From 0 to 1: Data Structures & Algorithms in Java

From 0 to 1: Data Structures & Algorithms in Java
From 0 to 1: Data Structures & Algorithms in Java
English | MP4 | AVC 1280×720 | AAC 44KHz 2ch | 15 Hours | 3.64 GB

Learn so you can see it with your eyes closed

This is an animated, visual and spatial way to learn data structures and algorithms. Our brains process different types of information differently - evolutionary we are wired to absorb information best when it is visual and spatial i.e. when we can close our eyes and see it. More than most other concepts, Data Structures and Algorithms are best learnt visually. These are incredibly easy to learn visually, very hard to understand most other ways. This course has been put together by a team with tons of everyday experience in thinking about these concepts and using them at work at Google, Microsoft and Flipkart What's Covered: Big-O notation and complexity, Stacks, Queues, Trees, Heaps, Graphs and Graph Algorithms, Linked lists, Sorting, Searching.

What You Will Learn

  • Visualise - really vividly imagine - the common data structures, and the algorithms applied to them
  • Pick the correct tool for the job - correctly identify which data structure or algorithm makes sense in a particular situation
  • Calculate the time and space complexity of code - really understand the nuances of the performance aspects of code
Table of Contents

01 You, This course and Us
02 Why are Data Structures And Algorithms important
03 Performance and Complexity
04 The Big-O Notation
05 What is the complexity of these pieces of code
06 The Linked List - The Most Basic Of All Data Structures
07 Linked List Problems
08 Linked Lists vs Arrays
09 Meet The Stack - Simple But Powerful
10 Building A Stack Using Java
11 Match Parenthesis To Check A Well Formed Expression
12 Find The Minimum Element In A Stack In Constant Time
13 Meet The Queue - A Familiar Sight In Everyday Life
14 The Circular Queue - Tricky But Fast
15 Build A Queue With Two Stacks
16 Sorting Trade-Offs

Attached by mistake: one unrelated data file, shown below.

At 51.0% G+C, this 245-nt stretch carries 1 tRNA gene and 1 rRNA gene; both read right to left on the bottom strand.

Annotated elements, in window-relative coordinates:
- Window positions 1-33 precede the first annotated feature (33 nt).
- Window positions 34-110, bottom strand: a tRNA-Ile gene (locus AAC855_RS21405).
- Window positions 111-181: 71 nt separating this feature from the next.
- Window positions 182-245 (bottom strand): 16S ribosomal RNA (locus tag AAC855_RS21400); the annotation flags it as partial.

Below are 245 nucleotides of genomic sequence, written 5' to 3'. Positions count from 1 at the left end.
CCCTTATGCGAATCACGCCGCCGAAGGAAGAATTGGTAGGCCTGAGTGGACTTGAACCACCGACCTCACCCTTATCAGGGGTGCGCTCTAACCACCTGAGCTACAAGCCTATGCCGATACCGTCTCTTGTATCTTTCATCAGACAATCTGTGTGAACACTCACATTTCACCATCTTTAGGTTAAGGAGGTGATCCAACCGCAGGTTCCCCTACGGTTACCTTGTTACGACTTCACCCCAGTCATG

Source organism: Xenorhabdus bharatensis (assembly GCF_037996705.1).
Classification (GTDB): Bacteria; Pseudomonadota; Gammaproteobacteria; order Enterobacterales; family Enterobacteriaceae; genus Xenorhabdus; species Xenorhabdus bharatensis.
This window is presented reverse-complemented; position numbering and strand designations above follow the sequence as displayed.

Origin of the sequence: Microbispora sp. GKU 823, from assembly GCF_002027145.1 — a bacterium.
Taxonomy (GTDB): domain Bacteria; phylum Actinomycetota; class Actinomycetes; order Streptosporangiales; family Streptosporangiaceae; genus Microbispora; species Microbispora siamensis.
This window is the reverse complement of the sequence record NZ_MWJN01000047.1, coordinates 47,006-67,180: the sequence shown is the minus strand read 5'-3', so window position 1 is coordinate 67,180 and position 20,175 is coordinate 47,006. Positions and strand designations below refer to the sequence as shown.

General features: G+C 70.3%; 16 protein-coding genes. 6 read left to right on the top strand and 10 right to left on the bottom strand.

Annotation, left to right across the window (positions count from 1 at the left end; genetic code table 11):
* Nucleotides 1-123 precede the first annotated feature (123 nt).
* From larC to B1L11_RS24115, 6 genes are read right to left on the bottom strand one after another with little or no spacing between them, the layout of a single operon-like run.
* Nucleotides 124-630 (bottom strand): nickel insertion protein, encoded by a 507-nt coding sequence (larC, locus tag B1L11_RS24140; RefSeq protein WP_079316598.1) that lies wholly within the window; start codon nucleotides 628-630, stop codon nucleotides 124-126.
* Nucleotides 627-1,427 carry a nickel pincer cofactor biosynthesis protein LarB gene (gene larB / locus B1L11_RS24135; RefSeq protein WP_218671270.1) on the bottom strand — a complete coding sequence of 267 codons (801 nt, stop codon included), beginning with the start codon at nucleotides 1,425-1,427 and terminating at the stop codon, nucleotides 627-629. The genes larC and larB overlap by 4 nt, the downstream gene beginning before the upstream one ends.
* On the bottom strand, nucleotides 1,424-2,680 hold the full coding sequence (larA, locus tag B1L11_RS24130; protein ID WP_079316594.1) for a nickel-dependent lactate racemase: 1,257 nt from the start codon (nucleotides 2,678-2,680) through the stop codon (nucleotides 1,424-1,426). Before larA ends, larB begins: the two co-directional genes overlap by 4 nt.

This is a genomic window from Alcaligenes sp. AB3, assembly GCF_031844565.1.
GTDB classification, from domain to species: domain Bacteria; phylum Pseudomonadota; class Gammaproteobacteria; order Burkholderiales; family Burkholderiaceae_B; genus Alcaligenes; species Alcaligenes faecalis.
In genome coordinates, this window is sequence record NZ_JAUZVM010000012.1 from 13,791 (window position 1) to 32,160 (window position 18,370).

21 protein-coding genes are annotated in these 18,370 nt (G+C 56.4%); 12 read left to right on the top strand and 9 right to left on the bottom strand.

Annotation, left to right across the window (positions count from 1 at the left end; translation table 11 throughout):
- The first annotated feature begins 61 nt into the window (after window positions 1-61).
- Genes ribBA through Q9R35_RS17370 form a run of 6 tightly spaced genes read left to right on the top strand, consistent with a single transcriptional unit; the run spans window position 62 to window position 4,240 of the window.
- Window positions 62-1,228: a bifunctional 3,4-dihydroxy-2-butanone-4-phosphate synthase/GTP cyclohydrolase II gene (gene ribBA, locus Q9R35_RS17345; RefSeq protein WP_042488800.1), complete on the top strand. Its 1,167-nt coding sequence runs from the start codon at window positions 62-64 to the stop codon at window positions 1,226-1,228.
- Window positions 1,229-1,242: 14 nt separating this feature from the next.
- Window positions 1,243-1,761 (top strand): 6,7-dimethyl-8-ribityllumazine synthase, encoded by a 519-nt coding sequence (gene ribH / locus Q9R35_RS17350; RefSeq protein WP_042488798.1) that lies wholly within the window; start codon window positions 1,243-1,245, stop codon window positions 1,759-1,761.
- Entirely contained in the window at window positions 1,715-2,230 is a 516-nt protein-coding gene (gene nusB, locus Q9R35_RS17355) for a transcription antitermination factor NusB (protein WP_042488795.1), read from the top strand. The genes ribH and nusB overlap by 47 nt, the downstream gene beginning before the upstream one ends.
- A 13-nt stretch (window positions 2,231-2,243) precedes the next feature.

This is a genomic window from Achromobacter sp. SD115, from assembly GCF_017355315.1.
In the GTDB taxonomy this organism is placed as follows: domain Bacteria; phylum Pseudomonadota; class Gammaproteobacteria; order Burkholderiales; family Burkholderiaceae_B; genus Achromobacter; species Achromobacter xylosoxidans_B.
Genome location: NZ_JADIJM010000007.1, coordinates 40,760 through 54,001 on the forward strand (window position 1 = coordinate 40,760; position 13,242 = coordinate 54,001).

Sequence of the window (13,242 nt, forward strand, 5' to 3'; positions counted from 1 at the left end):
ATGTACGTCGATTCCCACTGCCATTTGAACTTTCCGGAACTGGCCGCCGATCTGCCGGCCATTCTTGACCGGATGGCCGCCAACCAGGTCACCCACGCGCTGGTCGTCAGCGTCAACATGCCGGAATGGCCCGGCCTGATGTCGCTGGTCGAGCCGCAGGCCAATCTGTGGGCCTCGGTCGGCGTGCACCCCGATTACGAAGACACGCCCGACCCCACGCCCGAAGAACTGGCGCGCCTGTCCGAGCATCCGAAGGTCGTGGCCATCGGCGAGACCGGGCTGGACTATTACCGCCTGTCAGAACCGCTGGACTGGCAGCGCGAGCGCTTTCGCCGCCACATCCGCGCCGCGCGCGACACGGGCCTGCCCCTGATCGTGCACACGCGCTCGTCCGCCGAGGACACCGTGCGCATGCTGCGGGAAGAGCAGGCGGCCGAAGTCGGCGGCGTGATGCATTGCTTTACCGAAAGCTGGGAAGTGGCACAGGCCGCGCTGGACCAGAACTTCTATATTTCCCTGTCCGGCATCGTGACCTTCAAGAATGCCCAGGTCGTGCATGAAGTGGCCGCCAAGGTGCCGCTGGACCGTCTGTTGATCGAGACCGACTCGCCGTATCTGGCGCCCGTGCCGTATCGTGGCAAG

17 Selection Sort
18 Bubble Sort
19 Insertion Sort
20 Shell Sort
21 Merge Sort
22 Quick Sort
23 Binary Search - search quickly through a sorted list
24 Meet The Binary Tree - A Hierarchical Data Structure
25 Breadth First Traversal
26 Depth First - Pre-OrderTraversal
27 Depth First - In-Order and Post-Order Traversal
28 The Binary Search Tree - an introduction
29 Insertion and Lookup in a Binary Search Tree
30 Minimum Value, Maximum Depth And Mirror
31 Count Trees, Print Range and Is BST
32 The Heap Is Just The Best Way to Implement a Priority Queue
33 Meet The Binary Heap - It's A Tree At Heart
34 The Binary Heap - Logically A Tree Really An Array
35 The Binary Heap - Making It Real With Code
36 Heapify!
37 Insert And Remove From A Heap
38 Heap Sort Phase I – Heapify
39 Heap Sort Phase II - The Actual Sort
40 Maximum Element In A Minimum Heap and K Largest Elements In A Stream
41 Introducing The Graph
42 Types Of Graphs
43 The Directed And Undirected Graph
44 Representing A Graph In Code
45 Graph Using An Adjacency Matrix
46 Graph Using An Adjacency List And Adjacency Set
47 Comparison Of Graph Representations
48 Graph Traversal - Depth First And Breadth First
49 Topological Sort In A Graph
50 Implementation Of Topological Sort
51 Introduction To Shortest Path In An Unweighted Graph - The Distance Table
52 The Shortest Path Algorithm Visualized
53 Implementation Of The Shortest Path In An Unweighted Graph
54 Introduction To The Weighted Graph
55 Shortest Path In A Weighted Graph - A Greedy Algorithm
56 Dijkstra's Algorithm Visualized
57 Implementation Of Dijkstra's Algorithm
58 Introduction To The Bellman Ford Algorithm
59 The Bellman Ford Algorithm Visualized
60 Dealing With Negative Cycles In The Bellman Ford Algorithm
61 Implementation Of The Bellman Ford Algorithm
62 Prim's Algorithm For a Minimal Spanning Tree
63 Use Cases And Implementation Of Prim's Algorithm
64 Kruskal's Algorithm For a Minimal Spanning Tree
65 Implementation Of Kruskal's Algorithm
66 Design A Course Schedule Considering Pre-reqs For Courses
67 Find The Shortest Path In A Weighted Graphs - Fewer Edges Better